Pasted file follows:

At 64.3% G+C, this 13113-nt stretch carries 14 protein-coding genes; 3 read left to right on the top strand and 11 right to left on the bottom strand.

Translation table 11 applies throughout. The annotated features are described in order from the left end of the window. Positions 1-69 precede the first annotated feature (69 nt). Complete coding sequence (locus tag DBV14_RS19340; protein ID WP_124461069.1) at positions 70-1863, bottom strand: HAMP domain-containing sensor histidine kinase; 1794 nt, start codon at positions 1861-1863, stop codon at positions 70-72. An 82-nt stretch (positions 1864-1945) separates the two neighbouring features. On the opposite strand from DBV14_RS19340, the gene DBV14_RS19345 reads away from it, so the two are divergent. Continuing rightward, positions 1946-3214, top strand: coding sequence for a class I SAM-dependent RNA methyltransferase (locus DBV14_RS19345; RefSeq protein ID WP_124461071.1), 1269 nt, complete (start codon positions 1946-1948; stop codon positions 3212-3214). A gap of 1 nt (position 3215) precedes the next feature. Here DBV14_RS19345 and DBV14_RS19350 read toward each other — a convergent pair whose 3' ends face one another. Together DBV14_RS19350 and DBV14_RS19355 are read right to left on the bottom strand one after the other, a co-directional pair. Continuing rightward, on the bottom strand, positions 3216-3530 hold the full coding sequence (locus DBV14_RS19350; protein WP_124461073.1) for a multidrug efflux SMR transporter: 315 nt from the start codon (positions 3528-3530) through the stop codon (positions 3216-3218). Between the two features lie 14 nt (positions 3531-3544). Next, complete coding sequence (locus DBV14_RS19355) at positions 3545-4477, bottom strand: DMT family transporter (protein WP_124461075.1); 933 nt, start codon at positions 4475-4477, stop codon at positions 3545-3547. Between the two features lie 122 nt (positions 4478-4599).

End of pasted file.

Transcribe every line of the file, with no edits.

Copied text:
At 64.3% G+C, this 13113-nt stretch carries 14 protein-coding genes; 3 read left to right on the top strand and 11 right to left on the bottom strand.

Translation table 11 applies throughout. The annotated features are described in order from the left end of the window. Positions 1-69 precede the first annotated feature (69 nt). Complete coding sequence (locus tag DBV14_RS19340; protein ID WP_124461069.1) at positions 70-1863, bottom strand: HAMP domain-containing sensor histidine kinase; 1794 nt, start codon at positions 1861-1863, stop codon at positions 70-72. An 82-nt stretch (positions 1864-1945) separates the two neighbouring features. On the opposite strand from DBV14_RS19340, the gene DBV14_RS19345 reads away from it, so the two are divergent. Continuing rightward, positions 1946-3214, top strand: coding sequence for a class I SAM-dependent RNA methyltransferase (locus DBV14_RS19345; RefSeq protein ID WP_124461071.1), 1269 nt, complete (start codon positions 1946-1948; stop codon positions 3212-3214). A gap of 1 nt (position 3215) precedes the next feature. Here DBV14_RS19345 and DBV14_RS19350 read toward each other — a convergent pair whose 3' ends face one another. Together DBV14_RS19350 and DBV14_RS19355 are read right to left on the bottom strand one after the other, a co-directional pair. Continuing rightward, on the bottom strand, positions 3216-3530 hold the full coding sequence (locus DBV14_RS19350; protein WP_124461073.1) for a multidrug efflux SMR transporter: 315 nt from the start codon (positions 3528-3530) through the stop codon (positions 3216-3218). Between the two features lie 14 nt (positions 3531-3544). Next, complete coding sequence (locus DBV14_RS19355) at positions 3545-4477, bottom strand: DMT family transporter (protein WP_124461075.1); 933 nt, start codon at positions 4475-4477, stop codon at positions 3545-3547. Between the two features lie 122 nt (positions 4478-4599).